Case Study: Costa Rica

One of the developing countries with the highest proportion of organic farming, 2.4 per cent certified, Costa Rica has a well-developed organic sector. As in most other countries, small farmers and NGOs were the first to get involved in organic agriculture. Local certification bodies and academics have also supported its development. In 2004, there were 3,500 farmers cultivating 10,800 hectares organically. Most certified organic production is for the export market, which is estimated to be worth US$ 10 million. Main export crops include coffee, banana, cocoa, orange juice, blackberries, pineapple, cane sugar, aloe and other medicinal plants. In the domestic market, there is now a supply of most products, certified and uncertified. The domestic sales are estimated to be US$ 1.5 million.

Lack of produce is a limiting factor for further market development. Various government programmes and institutions support most aspects of the sector, including domestic and export market development, food processing, credits and extension service. The National Organic Agriculture Programme was established in 1999 and, together with the sector, the agency developed a national strategy for organic production based on participatory consultations. Since 2001, there has been a mandatory organic regulation in place and Costa Rica is the only developing country, other than Argentina and India, which has acquired recognition for exports of organic products to the European Union. There is also a governmental seal available for all certified producers; however, it is not yet widely recognized. There are two domestic certification organizations and four foreign ones active in Costa Rica, with the domestic ones having the most clients. The sector is organized through one organization and collaboration between the sector and the Government is very well developed.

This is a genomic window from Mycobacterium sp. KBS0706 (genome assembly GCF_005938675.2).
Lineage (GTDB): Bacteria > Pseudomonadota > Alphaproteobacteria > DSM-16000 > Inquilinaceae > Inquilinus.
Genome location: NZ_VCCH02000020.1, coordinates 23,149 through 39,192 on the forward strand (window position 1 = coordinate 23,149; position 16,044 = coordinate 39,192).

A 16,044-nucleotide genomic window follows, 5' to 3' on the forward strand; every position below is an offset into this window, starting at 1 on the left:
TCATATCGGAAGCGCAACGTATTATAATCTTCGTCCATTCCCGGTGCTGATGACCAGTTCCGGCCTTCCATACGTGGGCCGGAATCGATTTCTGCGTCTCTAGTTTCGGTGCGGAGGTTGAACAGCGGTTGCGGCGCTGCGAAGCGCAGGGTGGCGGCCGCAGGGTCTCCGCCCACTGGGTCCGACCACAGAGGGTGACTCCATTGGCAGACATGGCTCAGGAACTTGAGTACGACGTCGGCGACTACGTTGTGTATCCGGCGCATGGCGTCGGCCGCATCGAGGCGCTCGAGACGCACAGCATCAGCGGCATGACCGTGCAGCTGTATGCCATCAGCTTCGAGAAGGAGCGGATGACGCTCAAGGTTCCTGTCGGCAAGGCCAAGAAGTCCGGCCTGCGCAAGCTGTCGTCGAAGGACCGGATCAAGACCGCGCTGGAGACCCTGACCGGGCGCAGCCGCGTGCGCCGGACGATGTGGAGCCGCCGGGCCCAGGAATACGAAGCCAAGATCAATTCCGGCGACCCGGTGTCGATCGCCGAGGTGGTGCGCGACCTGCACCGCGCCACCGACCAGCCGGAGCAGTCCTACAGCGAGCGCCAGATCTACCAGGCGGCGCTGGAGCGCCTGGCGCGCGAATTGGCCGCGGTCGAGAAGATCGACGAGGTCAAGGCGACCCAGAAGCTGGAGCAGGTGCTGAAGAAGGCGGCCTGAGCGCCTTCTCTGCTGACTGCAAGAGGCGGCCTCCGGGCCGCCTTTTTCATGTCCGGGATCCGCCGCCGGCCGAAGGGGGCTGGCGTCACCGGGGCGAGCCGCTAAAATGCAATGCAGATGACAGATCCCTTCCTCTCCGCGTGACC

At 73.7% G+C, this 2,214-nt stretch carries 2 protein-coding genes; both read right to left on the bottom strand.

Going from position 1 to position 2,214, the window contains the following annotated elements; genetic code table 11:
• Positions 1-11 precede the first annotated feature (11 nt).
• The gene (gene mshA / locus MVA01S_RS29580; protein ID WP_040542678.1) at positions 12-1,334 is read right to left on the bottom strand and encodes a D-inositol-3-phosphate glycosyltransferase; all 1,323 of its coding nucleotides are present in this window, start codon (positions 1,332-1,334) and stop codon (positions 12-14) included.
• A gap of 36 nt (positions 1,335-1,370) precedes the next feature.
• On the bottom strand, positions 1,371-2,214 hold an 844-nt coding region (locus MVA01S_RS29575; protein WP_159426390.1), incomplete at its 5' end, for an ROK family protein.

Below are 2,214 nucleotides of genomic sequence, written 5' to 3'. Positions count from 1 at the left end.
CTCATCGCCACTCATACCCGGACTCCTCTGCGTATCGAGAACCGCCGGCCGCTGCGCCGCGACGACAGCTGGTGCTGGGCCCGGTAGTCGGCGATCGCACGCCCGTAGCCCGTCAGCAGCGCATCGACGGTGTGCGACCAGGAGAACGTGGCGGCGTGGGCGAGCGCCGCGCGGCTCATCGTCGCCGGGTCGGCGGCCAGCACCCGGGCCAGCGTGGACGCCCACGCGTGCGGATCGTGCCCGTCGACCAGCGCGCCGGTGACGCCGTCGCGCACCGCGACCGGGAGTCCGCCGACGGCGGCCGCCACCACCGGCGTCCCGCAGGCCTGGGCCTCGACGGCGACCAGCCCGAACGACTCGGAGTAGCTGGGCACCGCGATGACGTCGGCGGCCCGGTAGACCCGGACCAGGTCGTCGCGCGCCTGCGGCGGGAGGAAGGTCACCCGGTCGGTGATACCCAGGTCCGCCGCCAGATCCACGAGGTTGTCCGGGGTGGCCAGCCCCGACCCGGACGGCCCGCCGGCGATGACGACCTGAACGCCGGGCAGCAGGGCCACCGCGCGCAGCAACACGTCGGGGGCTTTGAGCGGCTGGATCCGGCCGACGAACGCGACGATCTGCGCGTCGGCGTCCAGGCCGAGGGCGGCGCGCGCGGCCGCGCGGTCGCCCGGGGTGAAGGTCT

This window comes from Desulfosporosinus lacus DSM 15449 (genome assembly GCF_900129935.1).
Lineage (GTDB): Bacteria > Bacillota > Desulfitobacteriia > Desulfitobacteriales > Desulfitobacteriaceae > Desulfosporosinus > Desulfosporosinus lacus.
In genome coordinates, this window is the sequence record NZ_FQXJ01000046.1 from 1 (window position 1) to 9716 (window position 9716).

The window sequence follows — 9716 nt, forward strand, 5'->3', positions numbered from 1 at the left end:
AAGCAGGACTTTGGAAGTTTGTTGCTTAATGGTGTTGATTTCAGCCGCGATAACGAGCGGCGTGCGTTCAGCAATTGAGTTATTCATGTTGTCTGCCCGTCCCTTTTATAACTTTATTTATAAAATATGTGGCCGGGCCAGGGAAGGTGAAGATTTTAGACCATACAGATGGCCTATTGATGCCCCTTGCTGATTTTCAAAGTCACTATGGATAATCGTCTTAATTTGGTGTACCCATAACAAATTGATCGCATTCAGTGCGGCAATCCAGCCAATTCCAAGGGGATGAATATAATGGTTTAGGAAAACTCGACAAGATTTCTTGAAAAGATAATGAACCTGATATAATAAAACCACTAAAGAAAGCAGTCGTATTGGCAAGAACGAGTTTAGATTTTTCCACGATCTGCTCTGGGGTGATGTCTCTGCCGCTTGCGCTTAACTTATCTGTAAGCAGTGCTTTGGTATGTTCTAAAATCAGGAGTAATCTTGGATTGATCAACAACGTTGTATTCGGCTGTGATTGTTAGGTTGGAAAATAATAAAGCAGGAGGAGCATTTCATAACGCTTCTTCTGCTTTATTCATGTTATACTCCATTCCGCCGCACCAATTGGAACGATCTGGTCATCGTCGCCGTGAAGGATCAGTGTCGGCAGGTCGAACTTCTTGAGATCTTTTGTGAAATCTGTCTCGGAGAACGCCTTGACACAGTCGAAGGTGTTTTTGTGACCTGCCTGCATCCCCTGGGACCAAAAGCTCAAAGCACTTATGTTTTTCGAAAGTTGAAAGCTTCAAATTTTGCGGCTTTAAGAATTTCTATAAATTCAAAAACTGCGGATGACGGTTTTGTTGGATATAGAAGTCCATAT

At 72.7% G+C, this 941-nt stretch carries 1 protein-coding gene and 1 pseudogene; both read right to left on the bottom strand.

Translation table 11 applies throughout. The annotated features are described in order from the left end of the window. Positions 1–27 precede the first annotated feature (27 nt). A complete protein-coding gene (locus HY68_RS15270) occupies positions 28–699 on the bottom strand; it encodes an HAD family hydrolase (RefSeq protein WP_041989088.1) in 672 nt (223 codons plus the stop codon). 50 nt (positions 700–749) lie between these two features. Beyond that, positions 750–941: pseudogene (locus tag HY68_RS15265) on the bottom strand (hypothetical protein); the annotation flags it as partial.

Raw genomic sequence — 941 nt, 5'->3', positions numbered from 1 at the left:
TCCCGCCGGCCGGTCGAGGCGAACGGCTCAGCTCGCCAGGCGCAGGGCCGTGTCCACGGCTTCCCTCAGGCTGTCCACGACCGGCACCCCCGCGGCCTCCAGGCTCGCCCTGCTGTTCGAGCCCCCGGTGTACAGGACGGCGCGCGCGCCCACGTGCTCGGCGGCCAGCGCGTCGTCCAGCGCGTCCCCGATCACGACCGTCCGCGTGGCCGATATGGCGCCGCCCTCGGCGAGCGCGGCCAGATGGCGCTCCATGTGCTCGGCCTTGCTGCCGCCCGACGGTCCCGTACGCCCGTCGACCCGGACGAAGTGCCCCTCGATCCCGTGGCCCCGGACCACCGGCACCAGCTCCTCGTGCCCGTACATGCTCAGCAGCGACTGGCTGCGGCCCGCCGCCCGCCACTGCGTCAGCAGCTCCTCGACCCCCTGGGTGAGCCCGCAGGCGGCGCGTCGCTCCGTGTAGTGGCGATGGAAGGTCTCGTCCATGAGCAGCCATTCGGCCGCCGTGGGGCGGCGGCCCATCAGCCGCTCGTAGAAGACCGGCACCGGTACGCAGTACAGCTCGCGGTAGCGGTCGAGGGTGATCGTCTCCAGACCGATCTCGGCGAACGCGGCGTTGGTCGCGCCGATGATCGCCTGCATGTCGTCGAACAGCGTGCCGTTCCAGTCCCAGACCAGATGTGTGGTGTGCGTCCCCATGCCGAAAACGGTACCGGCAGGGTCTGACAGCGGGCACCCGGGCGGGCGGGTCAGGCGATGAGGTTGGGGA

How does the global food system contribute to climate change?

energy_and_food_production_01A 2006 report by the UN Food and Agriculture Organization (FAO) concluded that worldwide livestock farming generates 18 per cent of the planet’s greenhouse gas emissions. The global food system as a whole produces nearly 40 per cent of carbon emissions. By comparison, all the world’s cars, trains, planes and boats combined account for a total of 13 per cent of greenhouse gas emissions. This obviously has major implications for food policy.